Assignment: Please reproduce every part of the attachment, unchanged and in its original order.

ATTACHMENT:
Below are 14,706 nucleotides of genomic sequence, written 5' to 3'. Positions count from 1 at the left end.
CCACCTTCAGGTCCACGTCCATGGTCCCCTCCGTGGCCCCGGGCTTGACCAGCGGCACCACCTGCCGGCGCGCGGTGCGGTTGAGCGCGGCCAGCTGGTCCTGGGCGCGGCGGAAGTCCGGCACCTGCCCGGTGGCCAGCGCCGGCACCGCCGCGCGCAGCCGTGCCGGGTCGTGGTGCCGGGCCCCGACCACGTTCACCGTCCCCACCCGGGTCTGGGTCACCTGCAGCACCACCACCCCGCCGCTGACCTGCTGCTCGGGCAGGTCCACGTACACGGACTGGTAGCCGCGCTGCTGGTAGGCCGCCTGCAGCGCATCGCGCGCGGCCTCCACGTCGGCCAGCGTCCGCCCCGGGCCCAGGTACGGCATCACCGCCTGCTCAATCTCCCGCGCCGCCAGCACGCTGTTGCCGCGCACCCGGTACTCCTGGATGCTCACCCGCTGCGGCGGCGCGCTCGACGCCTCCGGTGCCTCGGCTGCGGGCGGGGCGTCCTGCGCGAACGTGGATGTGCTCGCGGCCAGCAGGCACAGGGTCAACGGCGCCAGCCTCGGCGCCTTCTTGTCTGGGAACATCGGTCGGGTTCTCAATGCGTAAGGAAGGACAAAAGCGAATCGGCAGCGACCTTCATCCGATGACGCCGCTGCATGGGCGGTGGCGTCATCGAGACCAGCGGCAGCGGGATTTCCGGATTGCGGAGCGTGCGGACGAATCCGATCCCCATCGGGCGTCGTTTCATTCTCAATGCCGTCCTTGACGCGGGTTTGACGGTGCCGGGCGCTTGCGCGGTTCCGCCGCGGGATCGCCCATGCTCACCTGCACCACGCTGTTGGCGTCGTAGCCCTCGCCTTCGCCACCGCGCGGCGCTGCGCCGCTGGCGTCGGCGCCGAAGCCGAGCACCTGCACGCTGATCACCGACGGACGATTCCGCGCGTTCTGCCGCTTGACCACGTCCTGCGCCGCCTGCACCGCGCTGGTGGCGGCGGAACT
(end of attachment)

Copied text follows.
Below are 14,706 nucleotides of genomic sequence, written 5' to 3'. Positions count from 1 at the left end.
CCACCTTCAGGTCCACGTCCATGGTCCCCTCCGTGGCCCCGGGCTTGACCAGCGGCACCACCTGCCGGCGCGCGGTGCGGTTGAGCGCGGCCAGCTGGTCCTGGGCGCGGCGGAAGTCCGGCACCTGCCCGGTGGCCAGCGCCGGCACCGCCGCGCGCAGCCGTGCCGGGTCGTGGTGCCGGGCCCCGACCACGTTCACCGTCCCCACCCGGGTCTGGGTCACCTGCAGCACCACCACCCCGCCGCTGACCTGCTGCTCGGGCAGGTCCACGTACACGGACTGGTAGCCGCGCTGCTGGTAGGCCGCCTGCAGCGCATCGCGCGCGGCCTCCACGTCGGCCAGCGTCCGCCCCGGGCCCAGGTACGGCATCACCGCCTGCTCAATCTCCCGCGCCGCCAGCACGCTGTTGCCGCGCACCCGGTACTCCTGGATGCTCACCCGCTGCGGCGGCGCGCTCGACGCCTCCGGTGCCTCGGCTGCGGGCGGGGCGTCCTGCGCGAACGTGGATGTGCTCGCGGCCAGCAGGCACAGGGTCAACGGCGCCAGCCTCGGCGCCTTCTTGTCTGGGAACATCGGTCGGGTTCTCAATGCGTAAGGAAGGACAAAAGCGAATCGGCAGCGACCTTCATCCGATGACGCCGCTGCATGGGCGGTGGCGTCATCGAGACCAGCGGCAGCGGGATTTCCGGATTGCGGAGCGTGCGGACGAATCCGATCCCCATCGGGCGTCGTTTCATTCTCAATGCCGTCCTTGACGCGGGTTTGACGGTGCCGGGCGCTTGCGCGGTTCCGCCGCGGGATCGCCCATGCTCACCTGCACCACGCTGTTGGCGTCGTAGCCCTCGCCTTCGCCACCGCGCGGCGCTGCGCCGCTGGCGTCGGCGCCGAAGCCGAGCACCTGCACGCTGATCACCGACGGACGATTCCGCGCGTTCTGCCGCTTGACCACGTCCTGCGCCGCCTGCACCGCGCTGGTGGCGGCGGAACT